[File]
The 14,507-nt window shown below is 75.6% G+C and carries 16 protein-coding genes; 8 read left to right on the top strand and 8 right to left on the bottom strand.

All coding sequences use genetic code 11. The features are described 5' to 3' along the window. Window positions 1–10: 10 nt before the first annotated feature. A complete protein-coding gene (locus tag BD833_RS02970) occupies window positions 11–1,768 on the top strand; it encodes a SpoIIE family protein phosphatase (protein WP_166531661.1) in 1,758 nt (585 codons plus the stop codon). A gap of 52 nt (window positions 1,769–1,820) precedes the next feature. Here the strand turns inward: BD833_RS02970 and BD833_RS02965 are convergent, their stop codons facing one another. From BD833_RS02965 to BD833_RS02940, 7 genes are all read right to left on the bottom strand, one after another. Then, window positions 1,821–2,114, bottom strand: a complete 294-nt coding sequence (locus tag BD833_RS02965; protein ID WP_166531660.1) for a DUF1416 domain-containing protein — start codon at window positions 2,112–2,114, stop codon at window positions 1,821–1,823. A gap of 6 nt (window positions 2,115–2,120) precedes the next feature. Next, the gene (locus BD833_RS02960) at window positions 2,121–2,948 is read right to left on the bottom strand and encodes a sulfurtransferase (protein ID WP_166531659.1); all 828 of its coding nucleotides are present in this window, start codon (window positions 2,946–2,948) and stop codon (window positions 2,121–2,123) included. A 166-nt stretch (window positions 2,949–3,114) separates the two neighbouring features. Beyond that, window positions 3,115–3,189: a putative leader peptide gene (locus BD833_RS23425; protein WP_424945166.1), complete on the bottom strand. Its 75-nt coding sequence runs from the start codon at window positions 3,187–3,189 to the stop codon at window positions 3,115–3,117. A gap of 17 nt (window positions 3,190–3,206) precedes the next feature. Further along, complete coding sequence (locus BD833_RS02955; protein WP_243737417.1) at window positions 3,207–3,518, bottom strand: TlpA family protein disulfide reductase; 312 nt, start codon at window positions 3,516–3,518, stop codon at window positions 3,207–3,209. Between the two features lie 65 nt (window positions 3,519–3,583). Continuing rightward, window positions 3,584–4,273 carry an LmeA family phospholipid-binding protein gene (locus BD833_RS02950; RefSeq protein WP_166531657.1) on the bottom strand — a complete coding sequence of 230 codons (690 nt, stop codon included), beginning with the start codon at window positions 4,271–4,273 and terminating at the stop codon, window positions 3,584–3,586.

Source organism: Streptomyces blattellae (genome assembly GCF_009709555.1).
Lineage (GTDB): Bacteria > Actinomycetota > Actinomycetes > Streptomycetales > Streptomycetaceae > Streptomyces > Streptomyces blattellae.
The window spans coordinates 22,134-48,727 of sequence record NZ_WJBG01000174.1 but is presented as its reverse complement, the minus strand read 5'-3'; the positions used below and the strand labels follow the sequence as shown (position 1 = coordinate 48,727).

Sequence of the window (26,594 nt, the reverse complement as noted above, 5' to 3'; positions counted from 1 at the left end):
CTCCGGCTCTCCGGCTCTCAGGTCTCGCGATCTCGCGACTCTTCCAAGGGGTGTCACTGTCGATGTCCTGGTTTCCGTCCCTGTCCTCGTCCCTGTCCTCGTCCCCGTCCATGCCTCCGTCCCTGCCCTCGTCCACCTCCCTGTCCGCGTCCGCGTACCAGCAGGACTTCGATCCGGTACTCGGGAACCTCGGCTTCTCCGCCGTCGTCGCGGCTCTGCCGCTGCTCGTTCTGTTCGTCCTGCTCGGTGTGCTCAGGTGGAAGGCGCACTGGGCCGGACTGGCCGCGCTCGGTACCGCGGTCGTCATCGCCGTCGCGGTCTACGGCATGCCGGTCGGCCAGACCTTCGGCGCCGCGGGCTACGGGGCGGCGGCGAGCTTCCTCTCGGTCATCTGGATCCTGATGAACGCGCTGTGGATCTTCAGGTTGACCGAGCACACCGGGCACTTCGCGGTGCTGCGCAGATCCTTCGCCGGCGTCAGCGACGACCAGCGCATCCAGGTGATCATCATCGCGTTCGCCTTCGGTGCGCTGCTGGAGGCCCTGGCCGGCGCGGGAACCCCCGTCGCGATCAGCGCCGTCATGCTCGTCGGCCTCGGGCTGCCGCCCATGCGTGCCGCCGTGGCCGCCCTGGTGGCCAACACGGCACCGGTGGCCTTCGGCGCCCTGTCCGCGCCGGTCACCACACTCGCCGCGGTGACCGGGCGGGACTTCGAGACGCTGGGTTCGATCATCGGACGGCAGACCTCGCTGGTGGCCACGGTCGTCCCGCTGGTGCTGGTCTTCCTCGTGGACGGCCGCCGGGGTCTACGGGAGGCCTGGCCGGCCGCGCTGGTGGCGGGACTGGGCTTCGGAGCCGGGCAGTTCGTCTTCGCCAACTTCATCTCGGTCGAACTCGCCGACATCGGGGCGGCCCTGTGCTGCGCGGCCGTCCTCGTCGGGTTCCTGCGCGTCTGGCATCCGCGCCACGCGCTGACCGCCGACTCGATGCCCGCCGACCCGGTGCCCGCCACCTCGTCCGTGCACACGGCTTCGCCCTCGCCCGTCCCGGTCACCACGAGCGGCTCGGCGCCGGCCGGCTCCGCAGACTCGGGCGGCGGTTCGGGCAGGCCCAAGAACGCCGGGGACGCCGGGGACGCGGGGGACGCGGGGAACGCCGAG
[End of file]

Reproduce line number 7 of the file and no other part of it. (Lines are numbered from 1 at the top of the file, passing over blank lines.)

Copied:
CTCCGGCTCTCCGGCTCTCAGGTCTCGCGATCTCGCGACTCTTCCAAGGGGTGTCACTGTCGATGTCCTGGTTTCCGTCCCTGTCCTCGTCCCTGTCCTCGTCCCCGTCCATGCCTCCGTCCCTGCCCTCGTCCACCTCCCTGTCCGCGTCCGCGTACCAGCAGGACTTCGATCCGGTACTCGGGAACCTCGGCTTCTCCGCCGTCGTCGCGGCTCTGCCGCTGCTCGTTCTGTTCGTCCTGCTCGGTGTGCTCAGGTGGAAGGCGCACTGGGCCGGACTGGCCGCGCTCGGTACCGCGGTCGTCATCGCCGTCGCGGTCTACGGCATGCCGGTCGGCCAGACCTTCGGCGCCGCGGGCTACGGGGCGGCGGCGAGCTTCCTCTCGGTCATCTGGATCCTGATGAACGCGCTGTGGATCTTCAGGTTGACCGAGCACACCGGGCACTTCGCGGTGCTGCGCAGATCCTTCGCCGGCGTCAGCGACGACCAGCGCATCCAGGTGATCATCATCGCGTTCGCCTTCGGTGCGCTGCTGGAGGCCCTGGCCGGCGCGGGAACCCCCGTCGCGATCAGCGCCGTCATGCTCGTCGGCCTCGGGCTGCCGCCCATGCGTGCCGCCGTGGCCGCCCTGGTGGCCAACACGGCACCGGTGGCCTTCGGCGCCCTGTCCGCGCCGGTCACCACACTCGCCGCGGTGACCGGGCGGGACTTCGAGACGCTGGGTTCGATCATCGGACGGCAGACCTCGCTGGTGGCCACGGTCGTCCCGCTGGTGCTGGTCTTCCTCGTGGACGGCCGCCGGGGTCTACGGGAGGCCTGGCCGGCCGCGCTGGTGGCGGGACTGGGCTTCGGAGCCGGGCAGTTCGTCTTCGCCAACTTCATCTCGGTCGAACTCGCCGACATCGGGGCGGCCCTGTGCTGCGCGGCCGTCCTCGTCGGGTTCCTGCGCGTCTGGCATCCGCGCCACGCGCTGACCGCCGACTCGATGCCCGCCGACCCGGTGCCCGCCACCTCGTCCGTGCACACGGCTTCGCCCTCGCCCGTCCCGGTCACCACGAGCGGCTCGGCGCCGGCCGGCTCCGCAGACTCGGGCGGCGGTTCGGGCAGGCCCAAGAACGCCGGGGACGCCGGGGACGCGGGGGACGCGGGGAACGCCGAG